Thursday, July 21, 2011

Food for Breast Health

To eat is a necessity, but to eat intelligently is an art. – La Rochefoucauld 

We have all heard it said, “You are what you eat”.  But for many of us women, it is often what we don’t eat that can have the biggest impact on our health, especially our breast health.  

As the incidence of breast cancer in women continues to increase, the rush is on to find proactive ways to prevent the formation of cancerous cell growth.  But while science and research continues down this arduous path, we as women can make a significant impact on our breast health via proper food choices and lifestyle adjustments.  Making informed dietary choices includes food that is cancer-preventative in nature and some that can even help to destroy pre-cancerous cells.

Choose color” needs to be a rule of thumb when browsing through the fruit and vegetable isle at your local grocery store. Foods that are naturally colourful and bright such as peppers, berries, oranges, red grapes, and cherries have higher amounts of a chemical called antioxidant that helps our body neutralize molecules known as free radicals. Although naturally occurring, free radicals are dangerous because they have the potential to harm our DNA causing lasting cellular changes that can lead to breast cancer. According to the U.S. Department of Health and Human Services, the neutralizing effect of antioxidants can help prevent the genetic changes that lead to cancer.  Although colourful fruit and vegetables are not the only source for antioxidants, it is a good place to begin. But remember; wash all fruit and vegetables to remove pesticides before consumption as they are a major negative factor in breast health. (Watch for “Pesticides and Their Effect on Breast Health”)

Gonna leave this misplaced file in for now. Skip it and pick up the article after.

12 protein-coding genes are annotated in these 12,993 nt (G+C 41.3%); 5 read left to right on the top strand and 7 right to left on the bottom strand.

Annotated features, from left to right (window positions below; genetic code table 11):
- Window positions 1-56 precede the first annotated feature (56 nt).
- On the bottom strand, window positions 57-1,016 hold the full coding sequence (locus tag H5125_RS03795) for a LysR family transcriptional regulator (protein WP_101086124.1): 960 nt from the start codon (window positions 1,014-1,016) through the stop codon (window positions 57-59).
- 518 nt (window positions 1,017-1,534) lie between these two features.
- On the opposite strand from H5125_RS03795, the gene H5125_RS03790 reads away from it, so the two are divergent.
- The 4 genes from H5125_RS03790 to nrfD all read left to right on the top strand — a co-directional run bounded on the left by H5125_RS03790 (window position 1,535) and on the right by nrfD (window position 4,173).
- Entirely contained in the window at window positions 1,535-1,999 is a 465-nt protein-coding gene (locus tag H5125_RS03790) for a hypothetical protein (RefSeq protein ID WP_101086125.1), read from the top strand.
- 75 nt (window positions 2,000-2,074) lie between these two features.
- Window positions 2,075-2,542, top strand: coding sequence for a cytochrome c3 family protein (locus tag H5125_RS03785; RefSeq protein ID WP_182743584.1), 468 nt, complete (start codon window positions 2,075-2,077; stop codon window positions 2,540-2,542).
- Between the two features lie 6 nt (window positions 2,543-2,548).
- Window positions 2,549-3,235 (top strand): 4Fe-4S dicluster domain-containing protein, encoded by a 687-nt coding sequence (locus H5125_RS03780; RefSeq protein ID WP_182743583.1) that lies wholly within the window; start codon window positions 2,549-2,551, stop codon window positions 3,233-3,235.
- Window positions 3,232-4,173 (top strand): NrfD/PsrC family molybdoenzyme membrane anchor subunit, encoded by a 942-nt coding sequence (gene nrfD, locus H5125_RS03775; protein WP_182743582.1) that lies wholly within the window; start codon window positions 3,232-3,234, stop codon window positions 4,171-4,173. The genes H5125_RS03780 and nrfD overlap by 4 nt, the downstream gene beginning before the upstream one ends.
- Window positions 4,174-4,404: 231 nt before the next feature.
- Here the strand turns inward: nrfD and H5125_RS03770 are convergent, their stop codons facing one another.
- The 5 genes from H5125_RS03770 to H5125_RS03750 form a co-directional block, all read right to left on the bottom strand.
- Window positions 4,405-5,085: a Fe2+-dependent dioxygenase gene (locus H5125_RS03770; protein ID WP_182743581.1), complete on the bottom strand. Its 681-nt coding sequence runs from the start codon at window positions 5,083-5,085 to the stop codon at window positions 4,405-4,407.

A daily helping of flax seeds and cruciferous vegetables (broccoli, cauliflower, cabbage, brussels sprouts)  helps balance estrogen levels, decreasing the risk for breast cancer by preventing excess estrogen from being reabsorbed into the body through the digestive tract. (High levels of estrogen are thought to be a leading cause of breast cancer.)

One last item that appeared consistently throughout my research was turmeric, noted for its antioxidant, antibacterial, and anti-inflammatory qualities and the ability to lower estrogen in post-menopausal women.  Who knew!

The information I have provided here only touches the tip of the iceberg on the topic of food and breast health.  There is endless research available that can provide us with the knowledge we require to make healthy food choices. But will we, as women, take the next step and put it into action?    Get smart, and help others to get smart too!  Pass the information on and keep learning.  Remember, information is power, and it’s all up to you.

Ann and Tammy

real women. real bras. real beauty. ©2011, The Girls Bra Shop Inc.

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